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A reminder that timeframes are critical for exercising option to renew lease

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By Evelyn Marcou, Senior Associate, MST Lawyers

In the recent matter of JV Pub Group Pty Ltd (“the Tenant” ) v Red Carpet Real Estate Pty Ltd & Ors (“the Landlord”) [2014] QSC 232, Justice Mullins of the Supreme Court of Queensland highlighted the significance of abiding with applicable timeframes when exercising the option to renew a lease.

Background

The Tenant occupied retail premises, which contained an option for renewal by 31 August 2013. The Tenant did not exercise the option within the specified time and the option to renew the lease lapsed.

Subsequently, on 26 November 2013, the lessor gave notice under section 46 of the Retail Shop Leases Act 1994 (Qld) (the ‘Act’), that the option to renew the lease had to be now exercised by 28 February 2014.

Section 46 of the Act states that where there is an option for a Tenant to renew a lease, the Landlord must give notice to the tenant of a date for which the tenant must exercise the option to renew the lease. This notice must be given at least two months prior to the ‘option to renew date’. The Landlord failed to provide the notice to the Tenant in time, as it was given three months after the option to renew date.

On 19 December 2013 the Tenant purported to exercise the option for renewal. However, the Landlord claimed the option to renew the lease had lapsed on 31 August 2013.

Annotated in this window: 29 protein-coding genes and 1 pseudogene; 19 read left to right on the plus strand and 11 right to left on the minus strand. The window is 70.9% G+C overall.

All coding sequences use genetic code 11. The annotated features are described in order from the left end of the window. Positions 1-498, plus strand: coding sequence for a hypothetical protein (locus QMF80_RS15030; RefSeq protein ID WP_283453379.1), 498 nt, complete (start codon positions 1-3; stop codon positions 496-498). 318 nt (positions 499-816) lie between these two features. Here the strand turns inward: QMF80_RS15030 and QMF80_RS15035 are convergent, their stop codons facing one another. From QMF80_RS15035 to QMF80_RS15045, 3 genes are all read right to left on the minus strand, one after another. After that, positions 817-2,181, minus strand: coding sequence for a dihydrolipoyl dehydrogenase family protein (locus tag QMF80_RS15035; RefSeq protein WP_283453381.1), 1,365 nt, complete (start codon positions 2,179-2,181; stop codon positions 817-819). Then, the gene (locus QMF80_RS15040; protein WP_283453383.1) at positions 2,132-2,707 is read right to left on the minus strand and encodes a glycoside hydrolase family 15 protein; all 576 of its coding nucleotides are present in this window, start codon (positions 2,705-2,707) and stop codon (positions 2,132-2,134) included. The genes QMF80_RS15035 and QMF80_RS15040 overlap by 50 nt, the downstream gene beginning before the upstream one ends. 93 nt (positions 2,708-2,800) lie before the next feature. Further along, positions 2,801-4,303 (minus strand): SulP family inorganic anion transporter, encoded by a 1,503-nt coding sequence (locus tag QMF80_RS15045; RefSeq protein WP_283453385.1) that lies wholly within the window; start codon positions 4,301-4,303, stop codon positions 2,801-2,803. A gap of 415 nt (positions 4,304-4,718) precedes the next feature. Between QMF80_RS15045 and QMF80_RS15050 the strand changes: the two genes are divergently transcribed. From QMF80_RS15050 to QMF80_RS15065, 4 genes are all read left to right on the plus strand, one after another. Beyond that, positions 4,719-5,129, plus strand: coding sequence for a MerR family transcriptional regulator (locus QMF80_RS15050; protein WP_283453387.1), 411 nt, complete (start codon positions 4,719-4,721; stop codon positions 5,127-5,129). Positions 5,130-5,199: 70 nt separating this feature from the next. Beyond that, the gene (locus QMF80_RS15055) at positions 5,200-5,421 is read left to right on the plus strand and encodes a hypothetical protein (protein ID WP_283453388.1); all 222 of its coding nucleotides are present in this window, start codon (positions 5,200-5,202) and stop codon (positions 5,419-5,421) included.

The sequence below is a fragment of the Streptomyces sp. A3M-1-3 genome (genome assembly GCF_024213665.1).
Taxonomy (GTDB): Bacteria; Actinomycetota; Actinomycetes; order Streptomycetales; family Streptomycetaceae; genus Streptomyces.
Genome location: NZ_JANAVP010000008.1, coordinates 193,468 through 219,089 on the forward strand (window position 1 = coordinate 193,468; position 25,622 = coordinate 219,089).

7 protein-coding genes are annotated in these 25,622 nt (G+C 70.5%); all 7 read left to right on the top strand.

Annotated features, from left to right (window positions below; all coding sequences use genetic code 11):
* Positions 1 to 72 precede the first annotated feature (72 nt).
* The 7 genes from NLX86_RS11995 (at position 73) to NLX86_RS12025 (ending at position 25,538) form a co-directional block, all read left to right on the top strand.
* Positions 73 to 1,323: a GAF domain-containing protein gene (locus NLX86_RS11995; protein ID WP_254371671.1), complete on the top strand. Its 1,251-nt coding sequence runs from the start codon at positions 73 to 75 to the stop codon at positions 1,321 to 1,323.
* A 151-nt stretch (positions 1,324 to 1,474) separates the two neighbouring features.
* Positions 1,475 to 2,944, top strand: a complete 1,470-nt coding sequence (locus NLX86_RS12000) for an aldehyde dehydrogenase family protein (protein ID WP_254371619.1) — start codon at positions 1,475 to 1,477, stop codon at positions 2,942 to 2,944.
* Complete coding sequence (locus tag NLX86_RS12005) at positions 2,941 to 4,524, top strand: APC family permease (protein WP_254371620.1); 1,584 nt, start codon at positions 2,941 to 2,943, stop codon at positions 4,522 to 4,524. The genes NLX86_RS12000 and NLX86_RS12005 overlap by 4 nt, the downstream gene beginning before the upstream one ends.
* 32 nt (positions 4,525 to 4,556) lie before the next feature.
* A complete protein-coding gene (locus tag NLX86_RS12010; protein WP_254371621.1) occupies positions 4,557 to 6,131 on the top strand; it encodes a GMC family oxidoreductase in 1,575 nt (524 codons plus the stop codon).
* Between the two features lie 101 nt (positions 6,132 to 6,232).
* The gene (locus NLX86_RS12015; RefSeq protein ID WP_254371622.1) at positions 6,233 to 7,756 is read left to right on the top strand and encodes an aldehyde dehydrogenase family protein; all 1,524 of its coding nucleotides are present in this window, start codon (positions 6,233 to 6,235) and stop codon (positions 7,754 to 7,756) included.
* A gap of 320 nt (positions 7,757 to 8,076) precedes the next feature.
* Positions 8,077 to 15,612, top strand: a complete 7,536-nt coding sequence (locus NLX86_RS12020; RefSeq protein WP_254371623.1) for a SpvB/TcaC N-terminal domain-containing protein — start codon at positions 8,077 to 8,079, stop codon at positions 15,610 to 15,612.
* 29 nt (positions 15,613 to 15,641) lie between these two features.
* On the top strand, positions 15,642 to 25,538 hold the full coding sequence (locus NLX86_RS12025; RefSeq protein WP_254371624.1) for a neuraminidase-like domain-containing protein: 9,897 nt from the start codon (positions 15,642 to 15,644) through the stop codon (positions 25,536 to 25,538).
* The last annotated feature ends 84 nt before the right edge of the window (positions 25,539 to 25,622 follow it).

Decision

Justice Mullins found that time was of the essence and the option to renew the lease had lapsed when the Tenant had failed to exercise it within the specified time.

The letter sent to the Tenant from the Lessor, suggested the Tenant had an extended option to renew the lease. This was held to be an offer to lease the premises on the same terms, as if the option had been exercised. Accordingly, the letter in response from the Tenant was held to be a letter of acceptance. The Tenant therefore obtained the benefit of a new lease.

Conclusion

An option to renew a lease must be exercised within the timeframe specified in the agreement for lease, otherwise the tenant will miss the benefit of a new lease and any subsequent options to renew.

A Landlord will not be able to waive the timeframe by which an option must be exercised. Any subsequent correspondence from the landlord suggesting to the Tenant that the option is still available will be seen as an offer for a new lease. This could result in the Tenant being provided with a new lease on the same terms and conditions as if the tenant had exercised the option to renew within the specified timeframe. Subsequently, the Landlord will be prevented from being able to negotiate a new lease on different terms and conditions.

Although this is a Queensland decision, it is a good reminder of the importance of exercising an option within the applicable timeframe. In Victoria, if a Landlord has not provided the notice to the Tenant to exercise the option for the further term, then under section 28 of the Retail Leases Act 2003, the retail premises lease is taken to provide that the date after which the option is no longer exercisable is instead 6 months after the Landlord notifies the Tenant as required.

For further information, please contact our Property & Leasing team by email property@mst.com.au or by telephone +61 8540 0200.